May 2013: Wu-Wei
“Some people believe holding on and hanging in there are signs of great strength. However, there are times when it takes much more strength to know when to let go and then do it.”
~ Ann Landers
Over the past few years (yes, years) I have slowly been working through a book called Spiritually Oriented Psychotherapy (2005). It is a collection of essays from various therapeutic perspectives on the relationship or integration of spirituality and psychotherapy. It is not a read for the faint of heart—or mind. I read a bit here and there when my head and heart are in the space to absorb and digest the words strung into sentences, put together in paragraphs, that form the essays. Hence the time it has taken me just to get to chapter 4! It will be awhile yet before this book is completed.
Most recently through this slow reading, a new concept was introduced to me: the Chinese attitude of wu-wei—“that is, letting things happen and unfold on their own” (p. 67). Combine this with my new understanding of stress: not knowing the outcome and/or not having control; and voilá, the seeds for developing a tool for stress management. Or as the authors of the essay write, “an attitude of openness to the unknown” (p. 67).
This leads me to wonder about how I can actually use this concept to handle everyday stresses as well as the all-consuming kind. My tendency is to dwell, ruminate, or obsess ‘ad nauseam’ on whatever has gotten under my scalp to fret about. It intrigues me that this may be my coping strategy when I am (un)aware that I have no control over the outcome of my problem. Perhaps it is my brain’s effort to come up with a solution to an unsolvable situation—hence a false sense of control or action. I am not doing ‘nothing’ about my problem—I am thinking about it—expending energy in useless effort, mind you.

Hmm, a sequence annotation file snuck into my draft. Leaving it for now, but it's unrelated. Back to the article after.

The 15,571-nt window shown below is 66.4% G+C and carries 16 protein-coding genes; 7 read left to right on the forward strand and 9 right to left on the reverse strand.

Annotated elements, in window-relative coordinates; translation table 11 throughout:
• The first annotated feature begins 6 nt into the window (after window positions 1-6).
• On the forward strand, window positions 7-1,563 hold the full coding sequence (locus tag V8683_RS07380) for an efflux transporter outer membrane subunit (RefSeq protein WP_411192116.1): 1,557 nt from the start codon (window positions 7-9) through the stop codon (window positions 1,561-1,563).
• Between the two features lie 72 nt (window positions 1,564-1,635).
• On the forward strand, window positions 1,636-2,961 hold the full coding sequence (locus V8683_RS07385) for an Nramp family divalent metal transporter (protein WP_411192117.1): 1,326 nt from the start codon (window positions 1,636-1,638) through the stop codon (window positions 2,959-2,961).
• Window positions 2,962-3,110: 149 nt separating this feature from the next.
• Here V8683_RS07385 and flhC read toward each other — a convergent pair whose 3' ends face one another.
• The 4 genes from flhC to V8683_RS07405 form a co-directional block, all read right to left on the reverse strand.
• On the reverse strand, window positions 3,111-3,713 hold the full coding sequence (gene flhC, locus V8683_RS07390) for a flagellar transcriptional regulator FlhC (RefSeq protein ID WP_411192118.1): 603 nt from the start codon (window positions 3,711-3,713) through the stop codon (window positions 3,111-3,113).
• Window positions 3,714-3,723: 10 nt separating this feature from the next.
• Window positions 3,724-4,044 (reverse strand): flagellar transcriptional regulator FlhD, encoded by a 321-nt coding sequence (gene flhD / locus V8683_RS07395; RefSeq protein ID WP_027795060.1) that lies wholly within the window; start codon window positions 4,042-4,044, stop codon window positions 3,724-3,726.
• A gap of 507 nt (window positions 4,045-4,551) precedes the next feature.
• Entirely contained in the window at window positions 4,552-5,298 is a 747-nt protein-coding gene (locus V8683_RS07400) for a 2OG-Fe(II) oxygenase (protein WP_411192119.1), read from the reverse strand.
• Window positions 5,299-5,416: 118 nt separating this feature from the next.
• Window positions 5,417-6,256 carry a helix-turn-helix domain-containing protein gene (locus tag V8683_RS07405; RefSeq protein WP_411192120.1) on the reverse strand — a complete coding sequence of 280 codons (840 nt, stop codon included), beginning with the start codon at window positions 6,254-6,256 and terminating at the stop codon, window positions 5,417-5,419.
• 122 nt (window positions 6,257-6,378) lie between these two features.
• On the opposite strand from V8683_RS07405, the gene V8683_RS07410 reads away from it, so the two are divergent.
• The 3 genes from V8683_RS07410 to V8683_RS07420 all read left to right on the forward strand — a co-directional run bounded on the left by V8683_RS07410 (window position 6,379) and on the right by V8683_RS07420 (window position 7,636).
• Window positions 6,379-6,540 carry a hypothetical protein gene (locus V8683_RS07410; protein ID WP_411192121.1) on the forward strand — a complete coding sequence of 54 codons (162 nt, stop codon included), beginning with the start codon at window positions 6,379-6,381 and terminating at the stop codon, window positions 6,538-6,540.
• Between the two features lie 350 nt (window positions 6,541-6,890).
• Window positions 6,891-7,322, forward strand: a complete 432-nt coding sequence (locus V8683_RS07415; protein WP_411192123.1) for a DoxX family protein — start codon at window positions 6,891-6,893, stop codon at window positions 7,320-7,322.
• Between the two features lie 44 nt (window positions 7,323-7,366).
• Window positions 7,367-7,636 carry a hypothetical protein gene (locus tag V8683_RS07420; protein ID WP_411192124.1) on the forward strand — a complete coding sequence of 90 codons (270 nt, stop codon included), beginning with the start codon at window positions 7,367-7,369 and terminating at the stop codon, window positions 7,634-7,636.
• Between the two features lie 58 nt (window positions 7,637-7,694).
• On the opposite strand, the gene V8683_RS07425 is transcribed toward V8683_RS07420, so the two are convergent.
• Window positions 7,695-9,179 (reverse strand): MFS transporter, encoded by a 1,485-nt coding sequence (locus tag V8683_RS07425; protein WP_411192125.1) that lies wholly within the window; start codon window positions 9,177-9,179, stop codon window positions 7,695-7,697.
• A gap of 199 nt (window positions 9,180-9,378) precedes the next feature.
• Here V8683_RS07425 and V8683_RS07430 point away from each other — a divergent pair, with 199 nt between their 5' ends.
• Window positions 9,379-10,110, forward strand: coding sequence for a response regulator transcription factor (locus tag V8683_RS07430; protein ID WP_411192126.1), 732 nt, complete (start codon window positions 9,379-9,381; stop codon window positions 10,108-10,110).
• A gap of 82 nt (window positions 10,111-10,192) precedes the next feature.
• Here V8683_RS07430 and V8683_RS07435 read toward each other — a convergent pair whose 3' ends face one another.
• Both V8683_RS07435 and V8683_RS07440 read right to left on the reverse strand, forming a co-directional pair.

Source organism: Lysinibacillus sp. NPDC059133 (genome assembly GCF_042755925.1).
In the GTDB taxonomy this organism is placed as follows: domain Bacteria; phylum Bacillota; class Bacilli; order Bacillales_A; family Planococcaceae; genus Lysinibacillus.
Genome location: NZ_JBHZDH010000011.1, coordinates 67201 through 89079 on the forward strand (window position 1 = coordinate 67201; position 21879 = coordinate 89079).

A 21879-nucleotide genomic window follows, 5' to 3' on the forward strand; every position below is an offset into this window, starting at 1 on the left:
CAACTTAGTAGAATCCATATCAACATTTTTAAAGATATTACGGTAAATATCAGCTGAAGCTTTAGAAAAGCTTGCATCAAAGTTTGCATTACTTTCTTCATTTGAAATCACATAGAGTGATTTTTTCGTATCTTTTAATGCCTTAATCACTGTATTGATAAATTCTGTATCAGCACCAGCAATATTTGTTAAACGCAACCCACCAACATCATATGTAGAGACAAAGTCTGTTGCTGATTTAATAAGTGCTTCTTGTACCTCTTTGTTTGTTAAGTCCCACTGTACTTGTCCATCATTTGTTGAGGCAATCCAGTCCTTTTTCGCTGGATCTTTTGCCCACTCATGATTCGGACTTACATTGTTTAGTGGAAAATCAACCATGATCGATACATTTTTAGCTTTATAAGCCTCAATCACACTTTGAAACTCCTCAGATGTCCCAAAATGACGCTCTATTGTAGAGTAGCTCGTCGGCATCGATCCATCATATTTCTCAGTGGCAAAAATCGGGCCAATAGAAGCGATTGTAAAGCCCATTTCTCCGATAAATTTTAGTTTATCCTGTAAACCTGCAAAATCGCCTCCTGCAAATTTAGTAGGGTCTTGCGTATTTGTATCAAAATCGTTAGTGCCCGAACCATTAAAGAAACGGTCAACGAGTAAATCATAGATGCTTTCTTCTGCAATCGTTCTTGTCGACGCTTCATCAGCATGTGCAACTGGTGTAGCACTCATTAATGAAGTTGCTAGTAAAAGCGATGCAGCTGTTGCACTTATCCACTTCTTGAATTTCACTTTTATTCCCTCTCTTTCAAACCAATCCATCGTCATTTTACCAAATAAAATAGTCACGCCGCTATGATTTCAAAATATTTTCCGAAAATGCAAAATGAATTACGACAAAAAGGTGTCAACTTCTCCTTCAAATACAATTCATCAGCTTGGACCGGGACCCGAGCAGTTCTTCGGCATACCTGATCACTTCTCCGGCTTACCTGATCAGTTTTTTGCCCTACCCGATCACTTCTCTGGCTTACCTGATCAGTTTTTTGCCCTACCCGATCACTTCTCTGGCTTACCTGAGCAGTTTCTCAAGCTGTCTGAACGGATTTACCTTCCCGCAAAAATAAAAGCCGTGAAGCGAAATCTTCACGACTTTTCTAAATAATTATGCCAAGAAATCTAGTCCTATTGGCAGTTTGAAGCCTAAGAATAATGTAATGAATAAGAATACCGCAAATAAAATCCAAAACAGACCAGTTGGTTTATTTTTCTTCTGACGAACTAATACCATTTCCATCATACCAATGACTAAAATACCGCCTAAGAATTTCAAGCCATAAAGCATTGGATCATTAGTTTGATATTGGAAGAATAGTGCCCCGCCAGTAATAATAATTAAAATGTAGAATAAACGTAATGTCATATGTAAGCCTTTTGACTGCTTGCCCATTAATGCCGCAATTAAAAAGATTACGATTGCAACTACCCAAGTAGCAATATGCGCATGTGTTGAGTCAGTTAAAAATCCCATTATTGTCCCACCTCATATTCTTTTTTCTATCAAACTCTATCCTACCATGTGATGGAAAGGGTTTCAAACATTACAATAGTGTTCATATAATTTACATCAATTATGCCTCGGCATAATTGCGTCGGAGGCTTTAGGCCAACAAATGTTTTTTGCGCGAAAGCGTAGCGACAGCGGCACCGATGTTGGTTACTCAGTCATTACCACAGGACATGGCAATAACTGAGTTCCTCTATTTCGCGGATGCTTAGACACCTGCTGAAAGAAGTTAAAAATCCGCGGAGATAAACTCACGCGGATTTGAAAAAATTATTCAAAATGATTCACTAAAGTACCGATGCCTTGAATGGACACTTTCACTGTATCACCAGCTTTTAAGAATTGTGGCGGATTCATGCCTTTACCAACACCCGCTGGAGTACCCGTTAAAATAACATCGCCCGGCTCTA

So what if I were to let it go to work itself out? To let things happen and unfold of their own? Am I open to the unknown? To the unknown of an “Unknown” working out the problem? To the unknown of an unknown solution? What if I don’t like how things are resolved? Ah, hence the anxiety. I want to have some say in the matter. I want my thoughts and opinions to count, to have some import. What if I were to let go of that and simply trust the process?
Yes indeed, what would happen if I were to trust ‘this’ to work itself out? I most certainly cannot leave my head in the sand. For one, I won’t be able to observe things happening and unfolding. For another, when things begin to happen and unfold, I won’t be able to interact with those changes should opportunities arise.
Now obviously some discretion is called for here. We can claim to be ‘letting go’ to let things unfold on their own when actually we are absconding responsibility to influence change because it is frightening or overwhelming. We have found some way to manage the status quo, maintain equilibrium—even if in an unhealthy dynamic. There are other times when our fretting and fussing is a reluctance to take a step back from the situation and merely observe.
What is getting in the way of your openness to the unknown? To allow things to follow their own course to resolution? What may be keeping you stuck? May you experience the freedom of letting go when needed or the courage to take action when required.